African Evangelical Alliance Leader Arrested in Eritrea
The Presbyterian Mehret Yesus Church in Asmara, Eritrea, has been raided by government forces during a Sunday Service on 29 April 2007, according to sources close to human rights NGO Release Eritrea-UK.
Reports have indicated that around 80 people were detained, including several foreign nationals and the head of the Eritrean Evangelical Alliance.
The leader of the church, Reverend Zecharias Abraham, had been serving as head of the Eritrean Evangelical Alliance since the arrest of the previous leader, Haile Naizgi, in May 2004.
At least three American citizens were reportedly among those detained.
The Mehret Yesus Church was one of the few churches allowed to function after the government decreed the closure of all churches not belonging to the Orthodox, Catholic and Lutheran denominations in 2002.
The recent raid follows a renewed government crackdown on Christian activity in Eritrea since the beginning of the year.
Sixty-eight Christians were detained during January alone and more recently the government announced the illegal appointment of a new Patriarch of the Orthodox Church following the unlawful dismissal of the consecrated Patriarch Abune Antonios.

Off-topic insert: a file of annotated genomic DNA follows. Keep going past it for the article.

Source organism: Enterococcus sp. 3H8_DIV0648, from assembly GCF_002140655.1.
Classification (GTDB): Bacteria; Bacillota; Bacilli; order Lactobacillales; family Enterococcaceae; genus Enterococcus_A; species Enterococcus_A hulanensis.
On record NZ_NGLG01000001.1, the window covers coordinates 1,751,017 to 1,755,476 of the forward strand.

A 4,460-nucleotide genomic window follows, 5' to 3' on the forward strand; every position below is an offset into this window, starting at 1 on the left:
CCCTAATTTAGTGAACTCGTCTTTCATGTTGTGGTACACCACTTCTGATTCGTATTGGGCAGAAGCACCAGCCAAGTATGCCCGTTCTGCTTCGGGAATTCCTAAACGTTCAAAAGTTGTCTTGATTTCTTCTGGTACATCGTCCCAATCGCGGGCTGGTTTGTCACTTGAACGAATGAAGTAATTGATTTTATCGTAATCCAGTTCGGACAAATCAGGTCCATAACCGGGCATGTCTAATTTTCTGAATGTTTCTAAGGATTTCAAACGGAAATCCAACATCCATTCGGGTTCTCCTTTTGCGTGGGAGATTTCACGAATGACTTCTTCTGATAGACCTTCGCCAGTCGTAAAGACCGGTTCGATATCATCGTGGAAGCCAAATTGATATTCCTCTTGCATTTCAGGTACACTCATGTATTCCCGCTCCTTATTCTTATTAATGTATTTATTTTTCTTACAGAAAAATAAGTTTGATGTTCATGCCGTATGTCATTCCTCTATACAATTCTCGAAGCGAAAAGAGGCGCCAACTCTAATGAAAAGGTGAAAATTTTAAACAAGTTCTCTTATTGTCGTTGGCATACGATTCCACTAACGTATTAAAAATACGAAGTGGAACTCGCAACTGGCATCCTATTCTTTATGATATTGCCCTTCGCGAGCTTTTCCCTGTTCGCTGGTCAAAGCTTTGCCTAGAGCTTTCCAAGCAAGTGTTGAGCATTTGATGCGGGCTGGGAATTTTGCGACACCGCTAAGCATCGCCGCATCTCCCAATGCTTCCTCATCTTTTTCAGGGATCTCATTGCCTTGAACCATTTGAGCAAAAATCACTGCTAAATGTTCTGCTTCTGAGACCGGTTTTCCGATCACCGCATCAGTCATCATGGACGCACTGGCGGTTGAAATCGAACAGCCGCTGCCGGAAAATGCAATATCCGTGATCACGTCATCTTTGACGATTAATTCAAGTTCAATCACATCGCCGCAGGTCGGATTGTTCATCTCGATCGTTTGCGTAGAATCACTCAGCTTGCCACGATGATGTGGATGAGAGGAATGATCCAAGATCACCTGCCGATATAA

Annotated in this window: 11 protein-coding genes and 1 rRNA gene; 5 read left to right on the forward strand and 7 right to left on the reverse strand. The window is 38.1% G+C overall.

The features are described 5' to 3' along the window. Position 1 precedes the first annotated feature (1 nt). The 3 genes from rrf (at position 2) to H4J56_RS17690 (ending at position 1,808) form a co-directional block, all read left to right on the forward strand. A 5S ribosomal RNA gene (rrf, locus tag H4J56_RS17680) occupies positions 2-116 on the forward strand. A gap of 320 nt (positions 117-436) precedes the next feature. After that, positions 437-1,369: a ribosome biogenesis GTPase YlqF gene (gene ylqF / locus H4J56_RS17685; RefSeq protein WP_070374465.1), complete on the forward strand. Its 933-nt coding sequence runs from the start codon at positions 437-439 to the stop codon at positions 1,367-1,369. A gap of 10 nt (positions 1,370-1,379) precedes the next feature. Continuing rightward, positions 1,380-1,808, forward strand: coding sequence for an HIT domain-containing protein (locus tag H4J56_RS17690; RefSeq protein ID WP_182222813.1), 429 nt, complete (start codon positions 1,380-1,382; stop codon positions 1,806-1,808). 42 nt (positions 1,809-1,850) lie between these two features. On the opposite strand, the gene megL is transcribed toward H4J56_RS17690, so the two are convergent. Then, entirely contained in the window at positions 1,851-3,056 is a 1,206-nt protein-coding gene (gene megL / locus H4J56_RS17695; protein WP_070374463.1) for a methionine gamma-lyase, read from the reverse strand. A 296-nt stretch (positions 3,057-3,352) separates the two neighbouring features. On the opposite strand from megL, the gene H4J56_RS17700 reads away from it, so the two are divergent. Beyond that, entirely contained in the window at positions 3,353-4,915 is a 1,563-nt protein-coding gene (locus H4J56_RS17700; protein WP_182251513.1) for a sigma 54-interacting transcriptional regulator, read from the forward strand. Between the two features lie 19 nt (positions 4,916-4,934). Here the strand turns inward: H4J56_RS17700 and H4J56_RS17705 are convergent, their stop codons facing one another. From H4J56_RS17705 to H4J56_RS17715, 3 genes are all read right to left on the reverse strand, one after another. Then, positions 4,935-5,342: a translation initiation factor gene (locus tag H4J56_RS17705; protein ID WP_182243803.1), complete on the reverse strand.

Patriarch Antonios remains under stringent house arrest.
In addition, Eritrean Christians abroad are reporting harassment from supporters of the Eritrean government. Threats sent recently by email told the recipient to "watch her back" as she would soon be attacked "on the streets of London" by members of the ruling party's youth wing.
In a statement commenting on the raid, Dr Berhane Asmelash of Release Eritrea said: "This confirms the anti-religion and anti-Christianity stance of the Government of Eritrea. Presumably Mehret Yesus Church escaped being targeted for closure and arrests five years ago because it complied with government 'requirements', which is the common pretext for the closure of the other churches, but this confirms that compliance has nothing to do with it whatsoever."
Tina Lambert, Christian Solidarity Worldwide's Advocacy Director, said: "The closure of a church that had previously been free to operate constitutes a further illustration of the Eritrean government's determination to control all aspects of society, including religious activity. Once again they have targeted one of the country's prominent Christian leaders, seemingly considering them a threat to their authority.
"It is also concerning that their threats are now reaching those who have supposedly found refuge in other countries. The international community must not continue to sit back while the Eritrean Government continues to disregard the rights of their people."